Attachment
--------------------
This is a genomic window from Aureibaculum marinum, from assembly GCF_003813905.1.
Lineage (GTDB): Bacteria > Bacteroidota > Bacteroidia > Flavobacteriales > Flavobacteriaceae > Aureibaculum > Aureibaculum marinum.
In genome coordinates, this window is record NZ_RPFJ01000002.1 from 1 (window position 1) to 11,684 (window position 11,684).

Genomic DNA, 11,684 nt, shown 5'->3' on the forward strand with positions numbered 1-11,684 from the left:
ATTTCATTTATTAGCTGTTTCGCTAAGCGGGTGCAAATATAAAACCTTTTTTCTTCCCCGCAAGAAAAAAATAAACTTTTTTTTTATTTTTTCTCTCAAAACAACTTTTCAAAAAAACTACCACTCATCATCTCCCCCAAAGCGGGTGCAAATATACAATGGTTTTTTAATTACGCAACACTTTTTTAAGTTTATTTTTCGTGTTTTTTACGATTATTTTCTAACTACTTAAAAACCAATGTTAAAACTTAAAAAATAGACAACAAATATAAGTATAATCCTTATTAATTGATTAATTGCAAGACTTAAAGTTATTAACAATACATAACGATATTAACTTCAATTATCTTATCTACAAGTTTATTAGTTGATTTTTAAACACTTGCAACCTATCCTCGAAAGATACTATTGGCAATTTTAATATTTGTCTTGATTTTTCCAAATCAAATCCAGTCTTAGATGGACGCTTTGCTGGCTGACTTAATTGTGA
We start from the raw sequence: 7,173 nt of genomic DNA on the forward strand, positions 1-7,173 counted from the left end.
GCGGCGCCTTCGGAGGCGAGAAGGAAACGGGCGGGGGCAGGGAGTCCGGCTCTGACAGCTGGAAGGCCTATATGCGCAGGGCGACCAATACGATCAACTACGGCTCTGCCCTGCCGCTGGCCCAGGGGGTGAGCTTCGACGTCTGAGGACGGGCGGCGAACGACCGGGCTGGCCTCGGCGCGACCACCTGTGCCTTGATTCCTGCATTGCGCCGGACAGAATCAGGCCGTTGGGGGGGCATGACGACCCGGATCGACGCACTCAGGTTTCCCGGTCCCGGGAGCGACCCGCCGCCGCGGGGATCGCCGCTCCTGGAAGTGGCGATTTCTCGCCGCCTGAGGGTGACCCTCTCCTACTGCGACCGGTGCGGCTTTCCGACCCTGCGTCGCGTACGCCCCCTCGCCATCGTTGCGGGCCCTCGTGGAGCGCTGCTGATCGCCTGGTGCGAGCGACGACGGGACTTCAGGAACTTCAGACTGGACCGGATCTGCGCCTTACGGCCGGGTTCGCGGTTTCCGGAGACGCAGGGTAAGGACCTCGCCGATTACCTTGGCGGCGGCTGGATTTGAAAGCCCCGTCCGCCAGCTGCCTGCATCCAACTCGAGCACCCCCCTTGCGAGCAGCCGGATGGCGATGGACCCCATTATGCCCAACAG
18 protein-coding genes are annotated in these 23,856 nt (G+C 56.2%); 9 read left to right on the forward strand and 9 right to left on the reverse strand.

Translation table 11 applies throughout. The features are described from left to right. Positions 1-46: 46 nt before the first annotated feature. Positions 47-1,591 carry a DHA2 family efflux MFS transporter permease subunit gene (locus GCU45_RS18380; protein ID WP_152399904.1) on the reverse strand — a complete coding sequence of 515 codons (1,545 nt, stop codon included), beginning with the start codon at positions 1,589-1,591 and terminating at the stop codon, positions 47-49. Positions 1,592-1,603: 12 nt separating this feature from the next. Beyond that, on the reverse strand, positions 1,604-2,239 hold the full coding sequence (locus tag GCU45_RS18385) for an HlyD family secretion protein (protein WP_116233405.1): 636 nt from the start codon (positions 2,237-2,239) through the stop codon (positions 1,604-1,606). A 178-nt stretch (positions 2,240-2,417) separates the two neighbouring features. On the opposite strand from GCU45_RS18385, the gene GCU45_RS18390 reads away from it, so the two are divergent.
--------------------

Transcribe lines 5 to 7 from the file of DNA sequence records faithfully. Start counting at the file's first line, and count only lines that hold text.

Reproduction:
ATTTCATTTATTAGCTGTTTCGCTAAGCGGGTGCAAATATAAAACCTTTTTTCTTCCCCGCAAGAAAAAAATAAACTTTTTTTTTATTTTTTCTCTCAAAACAACTTTTCAAAAAAACTACCACTCATCATCTCCCCCAAAGCGGGTGCAAATATACAATGGTTTTTTAATTACGCAACACTTTTTTAAGTTTATTTTTCGTGTTTTTTACGATTATTTTCTAACTACTTAAAAACCAATGTTAAAACTTAAAAAATAGACAACAAATATAAGTATAATCCTTATTAATTGATTAATTGCAAGACTTAAAGTTATTAACAATACATAACGATATTAACTTCAATTATCTTATCTACAAGTTTATTAGTTGATTTTTAAACACTTGCAACCTATCCTCGAAAGATACTATTGGCAATTTTAATATTTGTCTTGATTTTTCCAAATCAAATCCAGTCTTAGATGGACGCTTTGCTGGCTGACTTAATTGTGA
We start from the raw sequence: 7,173 nt of genomic DNA on the forward strand, positions 1-7,173 counted from the left end.
GCGGCGCCTTCGGAGGCGAGAAGGAAACGGGCGGGGGCAGGGAGTCCGGCTCTGACAGCTGGAAGGCCTATATGCGCAGGGCGACCAATACGATCAACTACGGCTCTGCCCTGCCGCTGGCCCAGGGGGTGAGCTTCGACGTCTGAGGACGGGCGGCGAACGACCGGGCTGGCCTCGGCGCGACCACCTGTGCCTTGATTCCTGCATTGCGCCGGACAGAATCAGGCCGTTGGGGGGGCATGACGACCCGGATCGACGCACTCAGGTTTCCCGGTCCCGGGAGCGACCCGCCGCCGCGGGGATCGCCGCTCCTGGAAGTGGCGATTTCTCGCCGCCTGAGGGTGACCCTCTCCTACTGCGACCGGTGCGGCTTTCCGACCCTGCGTCGCGTACGCCCCCTCGCCATCGTTGCGGGCCCTCGTGGAGCGCTGCTGATCGCCTGGTGCGAGCGACGACGGGACTTCAGGAACTTCAGACTGGACCGGATCTGCGCCTTACGGCCGGGTTCGCGGTTTCCGGAGACGCAGGGTAAGGACCTCGCCGATTACCTTGGCGGCGGCTGGATTTGAAAGCCCCGTCCGCCAGCTGCCTGCATCCAACTCGAGCACCCCCCTTGCGAGCAGCCGGATGGCGATGGACCCCATTATGCCCAACAG